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Friday, 18 July 2014

Words of St. Ambrose regarding the Eucharist

From the treatise On the Mysteries by Saint Ambrose, bishop
To the newly baptized on the Eucharist
 
Fresh from the waters and resplendent in these garments, God’s holy people hasten to the altar of Christ, saying: I will go in to the altar of God, to God who gives joy to my youth. They have sloughed off the old skin of error, their youth renewed like an eagle’s, and they make haste to approach that heavenly banquet. They come and, seeing the sacred altar prepared, cry out: You have prepared a table in my sight. David puts these words into their mouths: The Lord is my shepherd and nothing will be lacking to me. He has set me down there in a place of pasture. He has brought me beside refreshing water. Further on, we read: For though I should walk in the midst of the shadow of death, I shall not be afraid of evils, for you are with me. Your rod and your staff have given me comfort. You have prepared in my sight a table against those who afflict me. You have made my head rich in oil, and your cup, which exhilarates, how excellent it is.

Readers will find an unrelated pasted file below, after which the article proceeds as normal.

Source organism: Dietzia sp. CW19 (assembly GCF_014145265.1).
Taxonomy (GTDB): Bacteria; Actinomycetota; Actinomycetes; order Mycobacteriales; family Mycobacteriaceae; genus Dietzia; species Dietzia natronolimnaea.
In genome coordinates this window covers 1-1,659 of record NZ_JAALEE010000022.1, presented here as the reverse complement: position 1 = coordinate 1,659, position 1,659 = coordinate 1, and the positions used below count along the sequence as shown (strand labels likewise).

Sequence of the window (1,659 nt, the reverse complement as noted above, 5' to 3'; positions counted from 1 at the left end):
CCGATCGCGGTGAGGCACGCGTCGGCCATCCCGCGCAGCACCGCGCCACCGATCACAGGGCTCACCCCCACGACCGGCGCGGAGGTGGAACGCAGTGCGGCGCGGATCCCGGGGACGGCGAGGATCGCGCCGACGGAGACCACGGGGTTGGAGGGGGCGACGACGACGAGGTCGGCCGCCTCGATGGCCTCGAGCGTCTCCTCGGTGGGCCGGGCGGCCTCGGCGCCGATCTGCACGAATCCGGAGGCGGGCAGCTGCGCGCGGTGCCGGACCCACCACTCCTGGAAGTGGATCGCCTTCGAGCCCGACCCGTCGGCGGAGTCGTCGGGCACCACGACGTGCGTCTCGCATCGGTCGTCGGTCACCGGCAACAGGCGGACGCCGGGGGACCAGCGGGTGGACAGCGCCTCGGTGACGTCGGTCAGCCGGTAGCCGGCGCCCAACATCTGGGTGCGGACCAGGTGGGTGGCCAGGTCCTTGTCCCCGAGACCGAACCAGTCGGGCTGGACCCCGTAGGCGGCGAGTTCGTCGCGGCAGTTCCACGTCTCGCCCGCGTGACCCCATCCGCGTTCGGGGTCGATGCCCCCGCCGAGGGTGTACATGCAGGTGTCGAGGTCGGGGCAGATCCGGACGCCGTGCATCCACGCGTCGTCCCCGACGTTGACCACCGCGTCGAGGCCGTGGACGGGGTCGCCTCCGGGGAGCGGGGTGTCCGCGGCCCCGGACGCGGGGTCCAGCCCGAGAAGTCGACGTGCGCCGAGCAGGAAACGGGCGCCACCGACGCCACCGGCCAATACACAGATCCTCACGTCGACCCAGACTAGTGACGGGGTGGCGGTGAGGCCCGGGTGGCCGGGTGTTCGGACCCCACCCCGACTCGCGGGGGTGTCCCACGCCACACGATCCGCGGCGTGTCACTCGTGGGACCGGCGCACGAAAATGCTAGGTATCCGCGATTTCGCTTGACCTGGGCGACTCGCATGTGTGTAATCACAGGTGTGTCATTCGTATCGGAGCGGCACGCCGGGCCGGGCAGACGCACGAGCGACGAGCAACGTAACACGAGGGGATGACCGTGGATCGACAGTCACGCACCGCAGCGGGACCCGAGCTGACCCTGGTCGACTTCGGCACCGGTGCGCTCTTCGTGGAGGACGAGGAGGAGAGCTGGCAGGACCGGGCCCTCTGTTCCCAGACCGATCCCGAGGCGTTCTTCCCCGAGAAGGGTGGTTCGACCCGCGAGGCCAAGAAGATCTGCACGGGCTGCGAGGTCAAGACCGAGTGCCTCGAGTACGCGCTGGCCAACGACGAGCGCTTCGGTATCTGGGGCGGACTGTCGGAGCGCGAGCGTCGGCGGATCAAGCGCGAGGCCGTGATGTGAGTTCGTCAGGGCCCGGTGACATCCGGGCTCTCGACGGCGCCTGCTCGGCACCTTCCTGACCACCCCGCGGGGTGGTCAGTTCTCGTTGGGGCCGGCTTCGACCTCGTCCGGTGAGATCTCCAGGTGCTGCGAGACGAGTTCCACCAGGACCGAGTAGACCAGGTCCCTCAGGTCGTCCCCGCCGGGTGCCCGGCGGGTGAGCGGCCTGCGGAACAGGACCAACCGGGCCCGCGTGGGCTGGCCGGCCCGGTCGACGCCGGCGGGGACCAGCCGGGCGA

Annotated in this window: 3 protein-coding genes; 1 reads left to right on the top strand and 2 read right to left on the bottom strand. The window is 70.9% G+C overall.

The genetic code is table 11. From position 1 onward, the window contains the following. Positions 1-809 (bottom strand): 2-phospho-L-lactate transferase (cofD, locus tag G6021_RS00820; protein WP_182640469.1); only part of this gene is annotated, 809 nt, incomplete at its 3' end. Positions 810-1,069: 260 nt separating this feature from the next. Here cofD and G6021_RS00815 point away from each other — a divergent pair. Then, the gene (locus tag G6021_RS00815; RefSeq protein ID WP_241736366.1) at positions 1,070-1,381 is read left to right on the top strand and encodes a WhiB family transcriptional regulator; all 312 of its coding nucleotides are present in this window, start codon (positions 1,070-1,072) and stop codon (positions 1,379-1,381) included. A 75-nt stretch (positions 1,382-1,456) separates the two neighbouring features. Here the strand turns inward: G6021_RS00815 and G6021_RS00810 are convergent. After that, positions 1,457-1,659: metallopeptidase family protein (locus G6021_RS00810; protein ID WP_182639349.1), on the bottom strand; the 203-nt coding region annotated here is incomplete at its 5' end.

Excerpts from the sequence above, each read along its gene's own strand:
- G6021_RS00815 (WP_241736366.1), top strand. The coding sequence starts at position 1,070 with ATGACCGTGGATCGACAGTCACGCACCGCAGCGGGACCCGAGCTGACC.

It is wonderful that God rained manna on our fathers and they were fed with daily food from heaven. And so it is written: Man ate the bread of angels. Yet those who ate that bread all died in the desert.
 
 
 
 
But the food that you receive, that living bread which came down from heaven, supplies the very substance of eternal life, and whoever will eat it will never die, for it is the body of Christ.
 
Consider now which is the more excellent: the bread of angels or the flesh of Christ, which is indeed the body that gives life. The first was manna from heaven, the second is above the heavens. One was of heaven, the other is of the Lord of the heavens; one subject to corruption if it was kept till the morrow, the other free from all corruption, for if anyone tastes of it with reverence he will be incapable of corruption. For our fathers, water flowed from the rock; for you, blood flows from Christ. Water satisfied their thirst for a time; blood cleanses you for ever. The Jew drinks and still thirsts, but when you drink you will be incapable of thirst. What happened in symbol is now fulfilled in reality.
 

 
 
If what you marvel at is a shadow, how great is the reality whose very shadow you marvel at. Listen to this, which shows that what happened in the time of our fathers was but a shadow.
 
 
 
They drank, it is written,
from the rock that followed them,
and the rock was Christ.
All this took place as a symbol for us.
 
You know now what is more excellent:
light is preferable to its shadow,
reality to its symbol,
the body of the Giver
to the manna he gave from heaven.